End user is an economic term for you bought it you own it. Meaning the person who drives the car is responsible for the emissions, not General Motors. From this perspective the story changes entirely. Transportation moves down into a tie for third most important. The three ahead of it – manufacturing, homes, business – all represent places where the average person has a significant impact.

Individuals could buy less or switch to recycled products, in simple ways, like buying recycled toilet paper. At home they could lower the thermostat or send less to the landfill. At work they could accept normal temperatures for the A/C and support any green company policies.

It is strange that this data, which places the responsibility on individuals and can easily encourage a change in behavior, is buried in favor of the economic report. It would seem like the EPA is purposely avoiding the issue of responsibility, or letting the economists control the marketing. Either way it’s unacceptable and screwing up the discussion on global warming.

Come on EPA get your head in the game!

 

 

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What uses the most water in your home?

The average person uses 80-100 gallons of water a day. But where is all that water used?

  1. Toilet – 27%
  2. Laundry – 22%
  3. Shower – 17%
  4. Faucet – 16%
  5. Leaks – 14%

 

image: EPA

 

Water stats:

  • Showers – 2 gallons/minute – bathtub holds 36 gallons.
  • Kitchen faucets – 2 gallons/minute.
  • Bathroom faucet – 1 gallon/minute.
  • Dishwasher – 4-10 gallons.
  • Laundry – newer uses 25 gallons/load – older 40 gallons/load.
  • Toilet flush – 3 gallons
  • Water the lawn – 5-10 gallons/minute

Cell phone recording of police is ok – says Washington D.C. police chief, Cathy Lanier

We’ve written a number of stories about police officers interfering with citizens who are trying to record the actions of police in public places. In some cases, cops have arrested citizens for making recordings in public. In others, they’ve seized cell phones and deleted the recordings.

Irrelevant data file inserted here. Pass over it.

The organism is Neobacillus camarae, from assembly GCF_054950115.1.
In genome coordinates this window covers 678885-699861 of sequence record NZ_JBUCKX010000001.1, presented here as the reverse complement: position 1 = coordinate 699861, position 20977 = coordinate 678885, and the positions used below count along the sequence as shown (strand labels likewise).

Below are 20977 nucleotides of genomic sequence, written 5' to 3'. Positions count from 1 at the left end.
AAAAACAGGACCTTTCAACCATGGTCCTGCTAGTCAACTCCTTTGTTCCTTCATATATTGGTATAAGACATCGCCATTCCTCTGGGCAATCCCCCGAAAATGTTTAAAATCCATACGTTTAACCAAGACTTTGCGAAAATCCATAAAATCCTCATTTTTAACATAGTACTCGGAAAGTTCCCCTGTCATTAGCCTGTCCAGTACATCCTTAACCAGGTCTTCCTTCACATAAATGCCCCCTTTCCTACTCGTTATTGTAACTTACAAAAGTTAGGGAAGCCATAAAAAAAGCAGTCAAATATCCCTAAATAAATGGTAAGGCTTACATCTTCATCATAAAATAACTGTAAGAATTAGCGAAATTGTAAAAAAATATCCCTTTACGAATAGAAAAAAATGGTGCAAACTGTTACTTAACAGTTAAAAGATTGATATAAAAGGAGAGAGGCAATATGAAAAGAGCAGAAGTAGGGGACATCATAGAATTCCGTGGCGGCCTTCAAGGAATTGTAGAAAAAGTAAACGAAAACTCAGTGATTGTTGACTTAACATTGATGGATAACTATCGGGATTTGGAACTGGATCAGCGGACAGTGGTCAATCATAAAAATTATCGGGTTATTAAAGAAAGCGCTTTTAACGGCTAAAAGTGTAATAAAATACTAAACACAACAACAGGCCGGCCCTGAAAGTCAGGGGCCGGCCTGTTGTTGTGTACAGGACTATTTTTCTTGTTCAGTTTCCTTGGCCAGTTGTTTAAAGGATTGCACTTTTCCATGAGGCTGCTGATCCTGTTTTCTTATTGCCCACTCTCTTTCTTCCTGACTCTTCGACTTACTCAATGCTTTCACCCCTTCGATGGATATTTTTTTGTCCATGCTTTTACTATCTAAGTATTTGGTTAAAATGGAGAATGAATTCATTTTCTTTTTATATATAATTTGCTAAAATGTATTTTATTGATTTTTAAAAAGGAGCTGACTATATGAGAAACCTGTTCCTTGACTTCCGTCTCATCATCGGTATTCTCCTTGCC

The courts and the Obama administration have both said that these activities violate the Constitution. And at least one police department has gotten the message loud and clear.

In a new legal directive first noticed by DCist, Washington DC Police Chief Cathy Lanier explains the constitutional rights of DC citizens and gives her officers detailed instructions for respecting them. She addresses a number of scenarios that have led to controversy in recent years.

“A bystander has the same right to take photographs or make recordings as a member of the media,” Chief Lanier writes. The First Amendment protects the right to record the activities of police officers, not only in public places such as parks and sidewalks, but also in “an individual’s home or business, common areas of public and private facilities and buildings, and any other public or private facility at which the individual has a legal right to be present.”

 

Keep reading: ars technica - DC police chief announces shockingly reasonable cell camera policy

 

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An airplane is retired every 17 hours – one man decides to recycle one, turns it into a home

“Humanity is not yet discovering how to use these glorious birds,” Bill Campbell.

 

Bill Campbell opens one of nine exits in the Boeing 727-200 that he converted into a home in rural Hillsboro, Oregon. He acquired the jet (for $100,000) at the end of its flying life from Olympic Airways in Greece, had it flown from Athens to Oregon, and finally towed to his land.